The number of new outsourcing contracts signed by UK businesses declined in the third quarter, according to the latest research from sourcing consultancy TPI.
The research looked at private sector outsourcing deals worth more than €20m in Europe, the Middle East and Africa.
For the region as a whole, the total value of contracts signed in the third quarter was €5bn. This is 8% lower than the previous quarter and 10% lower than the same period a year ago. Globally the total value of contracts was €11.3bn in the quarter, which was 20% lower than the previous quarter and the same period a year ago.
Spending on outsourcing increased in the Nordics and Netherlands as a result of several large scale restructuring deals signed in the first nine months of the year. However, in the UK and Germany the total value of contracts awarded was only half that of the same period last year.
Duncan Aitchinson, head of Europe at TPI, expects to see more outsourcing activity in the UK next year. "Theoretically the recession is over, but there is still nervousness and reticence to do big deals," he said.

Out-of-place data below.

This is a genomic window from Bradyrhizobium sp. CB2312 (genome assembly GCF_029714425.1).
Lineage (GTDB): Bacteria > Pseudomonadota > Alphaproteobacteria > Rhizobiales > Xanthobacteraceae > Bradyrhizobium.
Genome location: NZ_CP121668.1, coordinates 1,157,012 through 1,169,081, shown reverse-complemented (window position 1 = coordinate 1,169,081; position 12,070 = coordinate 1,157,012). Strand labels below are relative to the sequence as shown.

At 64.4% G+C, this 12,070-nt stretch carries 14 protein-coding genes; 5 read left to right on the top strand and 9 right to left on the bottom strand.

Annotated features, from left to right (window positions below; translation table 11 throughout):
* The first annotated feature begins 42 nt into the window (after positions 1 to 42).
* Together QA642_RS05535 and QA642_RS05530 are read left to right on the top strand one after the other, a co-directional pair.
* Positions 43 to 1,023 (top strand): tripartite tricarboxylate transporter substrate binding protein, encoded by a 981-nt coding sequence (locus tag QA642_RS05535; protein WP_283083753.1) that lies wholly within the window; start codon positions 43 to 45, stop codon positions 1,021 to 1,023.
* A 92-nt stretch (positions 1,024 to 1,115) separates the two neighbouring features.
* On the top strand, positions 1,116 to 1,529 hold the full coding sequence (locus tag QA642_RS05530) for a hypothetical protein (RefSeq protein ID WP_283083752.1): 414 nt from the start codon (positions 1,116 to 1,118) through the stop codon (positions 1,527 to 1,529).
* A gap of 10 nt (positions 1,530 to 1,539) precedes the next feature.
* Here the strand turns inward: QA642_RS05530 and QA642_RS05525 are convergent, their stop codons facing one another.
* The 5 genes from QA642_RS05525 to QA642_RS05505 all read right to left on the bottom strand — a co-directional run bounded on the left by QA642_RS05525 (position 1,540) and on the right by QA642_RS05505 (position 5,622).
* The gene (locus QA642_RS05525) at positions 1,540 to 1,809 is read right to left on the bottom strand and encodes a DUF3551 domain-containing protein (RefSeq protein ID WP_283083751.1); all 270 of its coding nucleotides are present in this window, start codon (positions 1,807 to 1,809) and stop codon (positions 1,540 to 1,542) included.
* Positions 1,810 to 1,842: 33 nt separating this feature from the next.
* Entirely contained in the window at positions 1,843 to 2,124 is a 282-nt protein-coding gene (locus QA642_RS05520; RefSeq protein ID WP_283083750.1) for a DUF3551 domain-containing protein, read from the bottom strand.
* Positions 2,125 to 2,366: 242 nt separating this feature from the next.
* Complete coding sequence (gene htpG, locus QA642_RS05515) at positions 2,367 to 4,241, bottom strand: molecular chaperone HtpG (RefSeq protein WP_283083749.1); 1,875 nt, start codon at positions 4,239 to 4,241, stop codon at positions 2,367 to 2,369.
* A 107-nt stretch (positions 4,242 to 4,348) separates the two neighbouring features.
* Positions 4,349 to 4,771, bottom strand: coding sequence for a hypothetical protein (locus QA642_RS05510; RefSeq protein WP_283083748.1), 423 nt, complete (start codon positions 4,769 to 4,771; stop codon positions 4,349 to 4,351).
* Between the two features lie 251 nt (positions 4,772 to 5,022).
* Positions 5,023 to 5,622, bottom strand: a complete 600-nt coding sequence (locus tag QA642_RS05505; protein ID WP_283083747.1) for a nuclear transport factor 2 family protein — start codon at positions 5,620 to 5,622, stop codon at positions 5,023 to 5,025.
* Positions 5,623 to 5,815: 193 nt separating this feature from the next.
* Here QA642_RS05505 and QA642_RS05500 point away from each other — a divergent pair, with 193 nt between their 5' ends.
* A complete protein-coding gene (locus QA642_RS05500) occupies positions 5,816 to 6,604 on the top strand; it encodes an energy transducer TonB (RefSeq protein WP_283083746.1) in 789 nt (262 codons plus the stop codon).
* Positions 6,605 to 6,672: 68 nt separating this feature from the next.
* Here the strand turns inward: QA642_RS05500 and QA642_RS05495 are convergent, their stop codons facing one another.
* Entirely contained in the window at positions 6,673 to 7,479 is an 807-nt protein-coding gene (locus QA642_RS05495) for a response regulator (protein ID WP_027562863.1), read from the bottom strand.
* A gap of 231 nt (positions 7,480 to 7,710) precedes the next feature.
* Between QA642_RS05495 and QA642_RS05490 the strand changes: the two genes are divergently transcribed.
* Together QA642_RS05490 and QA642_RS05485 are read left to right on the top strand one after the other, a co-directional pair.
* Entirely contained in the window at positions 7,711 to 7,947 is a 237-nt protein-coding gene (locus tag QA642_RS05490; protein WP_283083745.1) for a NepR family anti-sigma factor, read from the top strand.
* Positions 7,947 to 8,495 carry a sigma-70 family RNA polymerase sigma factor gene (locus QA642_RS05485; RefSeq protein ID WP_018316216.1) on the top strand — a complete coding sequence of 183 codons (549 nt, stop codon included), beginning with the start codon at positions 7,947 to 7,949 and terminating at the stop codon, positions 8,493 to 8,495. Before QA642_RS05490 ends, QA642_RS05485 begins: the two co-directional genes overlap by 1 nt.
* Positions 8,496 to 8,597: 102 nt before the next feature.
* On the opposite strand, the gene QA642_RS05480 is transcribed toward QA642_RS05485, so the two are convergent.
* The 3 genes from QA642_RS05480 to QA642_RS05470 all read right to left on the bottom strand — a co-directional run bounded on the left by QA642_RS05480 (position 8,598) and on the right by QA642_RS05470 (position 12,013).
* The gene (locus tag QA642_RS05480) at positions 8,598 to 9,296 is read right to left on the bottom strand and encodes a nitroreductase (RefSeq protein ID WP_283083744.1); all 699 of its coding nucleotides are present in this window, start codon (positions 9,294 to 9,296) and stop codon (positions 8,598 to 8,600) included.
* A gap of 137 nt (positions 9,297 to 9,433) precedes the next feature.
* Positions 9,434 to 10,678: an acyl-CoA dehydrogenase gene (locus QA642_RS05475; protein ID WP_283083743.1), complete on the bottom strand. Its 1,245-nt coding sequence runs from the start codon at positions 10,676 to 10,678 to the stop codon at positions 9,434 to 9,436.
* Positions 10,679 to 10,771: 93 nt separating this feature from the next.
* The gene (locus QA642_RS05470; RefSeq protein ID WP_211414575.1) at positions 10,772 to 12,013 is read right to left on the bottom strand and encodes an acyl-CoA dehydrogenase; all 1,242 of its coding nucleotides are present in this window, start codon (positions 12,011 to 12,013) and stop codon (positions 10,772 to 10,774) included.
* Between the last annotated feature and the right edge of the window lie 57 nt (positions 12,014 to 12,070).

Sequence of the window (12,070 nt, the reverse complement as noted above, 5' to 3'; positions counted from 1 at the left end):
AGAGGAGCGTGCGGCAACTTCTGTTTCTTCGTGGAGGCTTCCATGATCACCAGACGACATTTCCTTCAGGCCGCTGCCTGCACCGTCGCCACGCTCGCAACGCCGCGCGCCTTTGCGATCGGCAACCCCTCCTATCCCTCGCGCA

Robert Morgan, director at consultancy Burnt-Oak Partners, said the company is seeing demand for sourcing advice from the Benelux and Nordic businesses far outstripping the UK.
He said the Nordic economies are growing much faster than the UK, at 6.5% in some cases, and businesses are moving into new areas.
He said businesses there have a different attitude to outsourcing contracts. "Scandinavian companies will not go to competitive tender if the business case is right from a single supplier," he said.
Morgan said there is a lot a lot of activity in Benelux countries because there are a lot of contracts up for renewal and multi-sourcing is being introduced for the first time by many businesses.
In the UK, businesses have been waiting to see how the coalition government works out and the details of the spending review.
Morgan said deals will be slower to be signed in the UK because businesses are looking at new ways of working, such as joint ventures, and they are asking suppliers to go the extra mile.